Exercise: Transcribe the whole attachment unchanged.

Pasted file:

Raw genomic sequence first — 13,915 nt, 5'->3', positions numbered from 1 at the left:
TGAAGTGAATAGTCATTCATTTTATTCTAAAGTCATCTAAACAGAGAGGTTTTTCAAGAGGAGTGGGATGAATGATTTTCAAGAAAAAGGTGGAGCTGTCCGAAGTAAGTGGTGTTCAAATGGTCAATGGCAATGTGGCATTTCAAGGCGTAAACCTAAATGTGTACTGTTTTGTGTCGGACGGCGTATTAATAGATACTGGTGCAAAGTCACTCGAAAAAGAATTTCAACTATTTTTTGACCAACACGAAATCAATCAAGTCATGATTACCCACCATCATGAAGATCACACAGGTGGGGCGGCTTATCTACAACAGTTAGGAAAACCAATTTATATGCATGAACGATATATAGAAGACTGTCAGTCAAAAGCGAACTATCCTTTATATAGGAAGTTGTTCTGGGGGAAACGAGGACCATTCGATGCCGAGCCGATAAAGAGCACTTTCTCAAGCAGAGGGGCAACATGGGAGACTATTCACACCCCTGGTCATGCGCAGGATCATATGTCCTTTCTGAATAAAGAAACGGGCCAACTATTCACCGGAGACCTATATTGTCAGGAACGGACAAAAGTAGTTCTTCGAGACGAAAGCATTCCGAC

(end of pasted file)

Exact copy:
Raw genomic sequence first — 13,915 nt, 5'->3', positions numbered from 1 at the left:
TGAAGTGAATAGTCATTCATTTTATTCTAAAGTCATCTAAACAGAGAGGTTTTTCAAGAGGAGTGGGATGAATGATTTTCAAGAAAAAGGTGGAGCTGTCCGAAGTAAGTGGTGTTCAAATGGTCAATGGCAATGTGGCATTTCAAGGCGTAAACCTAAATGTGTACTGTTTTGTGTCGGACGGCGTATTAATAGATACTGGTGCAAAGTCACTCGAAAAAGAATTTCAACTATTTTTTGACCAACACGAAATCAATCAAGTCATGATTACCCACCATCATGAAGATCACACAGGTGGGGCGGCTTATCTACAACAGTTAGGAAAACCAATTTATATGCATGAACGATATATAGAAGACTGTCAGTCAAAAGCGAACTATCCTTTATATAGGAAGTTGTTCTGGGGGAAACGAGGACCATTCGATGCCGAGCCGATAAAGAGCACTTTCTCAAGCAGAGGGGCAACATGGGAGACTATTCACACCCCTGGTCATGCGCAGGATCATATGTCCTTTCTGAATAAAGAAACGGGCCAACTATTCACCGGAGACCTATATTGTCAGGAACGGACAAAAGTAGTTCTTCGAGACGAAAGCATTCCGAC